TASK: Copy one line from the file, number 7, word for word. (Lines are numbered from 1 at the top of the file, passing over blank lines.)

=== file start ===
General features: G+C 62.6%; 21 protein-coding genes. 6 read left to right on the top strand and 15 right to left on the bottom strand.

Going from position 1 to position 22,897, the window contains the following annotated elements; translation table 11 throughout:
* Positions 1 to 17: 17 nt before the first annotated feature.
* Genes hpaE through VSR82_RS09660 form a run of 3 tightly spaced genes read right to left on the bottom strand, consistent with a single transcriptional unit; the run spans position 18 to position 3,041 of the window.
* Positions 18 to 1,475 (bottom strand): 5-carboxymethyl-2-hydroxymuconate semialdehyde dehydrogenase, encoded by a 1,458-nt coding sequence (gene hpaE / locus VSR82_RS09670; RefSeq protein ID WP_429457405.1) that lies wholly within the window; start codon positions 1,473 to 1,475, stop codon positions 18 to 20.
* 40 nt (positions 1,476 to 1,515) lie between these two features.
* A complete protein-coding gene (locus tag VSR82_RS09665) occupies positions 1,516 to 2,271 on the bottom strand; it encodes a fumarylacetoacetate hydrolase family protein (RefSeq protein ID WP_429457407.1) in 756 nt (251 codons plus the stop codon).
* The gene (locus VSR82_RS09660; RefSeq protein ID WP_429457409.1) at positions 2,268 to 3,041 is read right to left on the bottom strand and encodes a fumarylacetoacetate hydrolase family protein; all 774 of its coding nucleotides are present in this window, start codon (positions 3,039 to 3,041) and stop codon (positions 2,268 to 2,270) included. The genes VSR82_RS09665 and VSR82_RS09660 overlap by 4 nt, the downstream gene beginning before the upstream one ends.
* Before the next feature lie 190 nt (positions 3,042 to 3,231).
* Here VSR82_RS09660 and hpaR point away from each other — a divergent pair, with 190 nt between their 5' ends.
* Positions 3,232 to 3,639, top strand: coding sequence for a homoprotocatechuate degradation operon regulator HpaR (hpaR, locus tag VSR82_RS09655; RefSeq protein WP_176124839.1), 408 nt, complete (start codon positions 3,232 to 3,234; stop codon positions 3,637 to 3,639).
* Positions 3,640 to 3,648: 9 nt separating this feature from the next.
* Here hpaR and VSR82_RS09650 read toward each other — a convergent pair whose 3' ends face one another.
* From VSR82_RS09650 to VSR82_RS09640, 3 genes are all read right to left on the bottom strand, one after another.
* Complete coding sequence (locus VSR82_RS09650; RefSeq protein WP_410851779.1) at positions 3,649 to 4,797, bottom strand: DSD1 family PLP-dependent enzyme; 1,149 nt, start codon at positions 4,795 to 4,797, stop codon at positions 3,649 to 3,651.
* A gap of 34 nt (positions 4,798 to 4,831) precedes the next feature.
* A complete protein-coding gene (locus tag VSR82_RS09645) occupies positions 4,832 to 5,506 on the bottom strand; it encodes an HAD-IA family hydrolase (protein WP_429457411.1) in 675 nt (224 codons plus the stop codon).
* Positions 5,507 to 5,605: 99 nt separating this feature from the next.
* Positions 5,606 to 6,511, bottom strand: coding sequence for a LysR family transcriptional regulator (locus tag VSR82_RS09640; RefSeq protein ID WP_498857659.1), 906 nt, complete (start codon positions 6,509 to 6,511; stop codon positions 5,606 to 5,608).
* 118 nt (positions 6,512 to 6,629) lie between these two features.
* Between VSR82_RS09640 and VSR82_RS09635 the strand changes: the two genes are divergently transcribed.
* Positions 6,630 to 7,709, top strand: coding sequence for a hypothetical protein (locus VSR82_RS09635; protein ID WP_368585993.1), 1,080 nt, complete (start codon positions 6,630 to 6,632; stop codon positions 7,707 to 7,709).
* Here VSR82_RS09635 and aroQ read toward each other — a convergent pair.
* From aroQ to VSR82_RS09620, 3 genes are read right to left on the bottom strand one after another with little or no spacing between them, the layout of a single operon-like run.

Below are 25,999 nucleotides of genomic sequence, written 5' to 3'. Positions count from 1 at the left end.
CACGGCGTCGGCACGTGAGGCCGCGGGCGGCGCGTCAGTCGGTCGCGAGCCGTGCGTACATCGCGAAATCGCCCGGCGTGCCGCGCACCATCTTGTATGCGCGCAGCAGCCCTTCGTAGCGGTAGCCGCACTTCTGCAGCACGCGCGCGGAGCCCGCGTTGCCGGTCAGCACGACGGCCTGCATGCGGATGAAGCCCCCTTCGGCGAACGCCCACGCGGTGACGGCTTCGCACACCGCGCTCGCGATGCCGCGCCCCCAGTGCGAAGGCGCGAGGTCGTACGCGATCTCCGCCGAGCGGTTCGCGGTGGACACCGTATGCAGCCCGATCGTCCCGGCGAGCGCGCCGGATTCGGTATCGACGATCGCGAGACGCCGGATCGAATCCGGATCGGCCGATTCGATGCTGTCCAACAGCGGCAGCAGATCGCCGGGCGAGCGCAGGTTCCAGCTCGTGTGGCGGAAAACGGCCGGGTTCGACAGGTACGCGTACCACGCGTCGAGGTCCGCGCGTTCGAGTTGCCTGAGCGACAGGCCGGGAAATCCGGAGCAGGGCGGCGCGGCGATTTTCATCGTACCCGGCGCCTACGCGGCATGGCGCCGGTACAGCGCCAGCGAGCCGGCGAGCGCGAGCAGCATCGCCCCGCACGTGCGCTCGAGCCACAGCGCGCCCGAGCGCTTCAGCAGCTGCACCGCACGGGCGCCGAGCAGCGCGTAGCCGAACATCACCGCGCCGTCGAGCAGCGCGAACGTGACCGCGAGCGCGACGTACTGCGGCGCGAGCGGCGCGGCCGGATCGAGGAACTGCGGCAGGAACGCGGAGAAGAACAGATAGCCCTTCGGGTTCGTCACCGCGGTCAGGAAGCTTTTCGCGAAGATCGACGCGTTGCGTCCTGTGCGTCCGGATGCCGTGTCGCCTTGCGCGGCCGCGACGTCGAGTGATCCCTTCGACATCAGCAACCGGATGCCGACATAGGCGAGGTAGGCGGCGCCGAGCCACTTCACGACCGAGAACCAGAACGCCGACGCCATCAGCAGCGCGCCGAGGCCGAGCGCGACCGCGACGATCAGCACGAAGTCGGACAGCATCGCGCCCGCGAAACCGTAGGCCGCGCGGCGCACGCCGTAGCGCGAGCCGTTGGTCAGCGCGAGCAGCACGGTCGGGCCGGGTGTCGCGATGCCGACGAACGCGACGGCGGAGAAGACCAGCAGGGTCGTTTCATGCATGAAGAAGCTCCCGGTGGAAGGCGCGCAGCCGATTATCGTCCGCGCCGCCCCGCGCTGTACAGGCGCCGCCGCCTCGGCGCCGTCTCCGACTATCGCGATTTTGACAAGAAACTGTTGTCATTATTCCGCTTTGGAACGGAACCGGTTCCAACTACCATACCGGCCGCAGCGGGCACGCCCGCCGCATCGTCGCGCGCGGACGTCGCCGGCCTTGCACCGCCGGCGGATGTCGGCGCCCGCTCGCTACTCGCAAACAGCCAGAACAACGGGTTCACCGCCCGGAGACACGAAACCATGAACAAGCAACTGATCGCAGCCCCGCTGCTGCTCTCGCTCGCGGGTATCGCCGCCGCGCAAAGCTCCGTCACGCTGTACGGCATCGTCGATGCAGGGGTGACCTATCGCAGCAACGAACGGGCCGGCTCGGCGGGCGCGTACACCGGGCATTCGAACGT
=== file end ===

* A complete protein-coding gene (locus tag VSR82_RS09665) occupies positions 1,516 to 2,271 on the bottom strand; it encodes a fumarylacetoacetate hydrolase family protein (RefSeq protein ID WP_429457407.1) in 756 nt (251 codons plus the stop codon).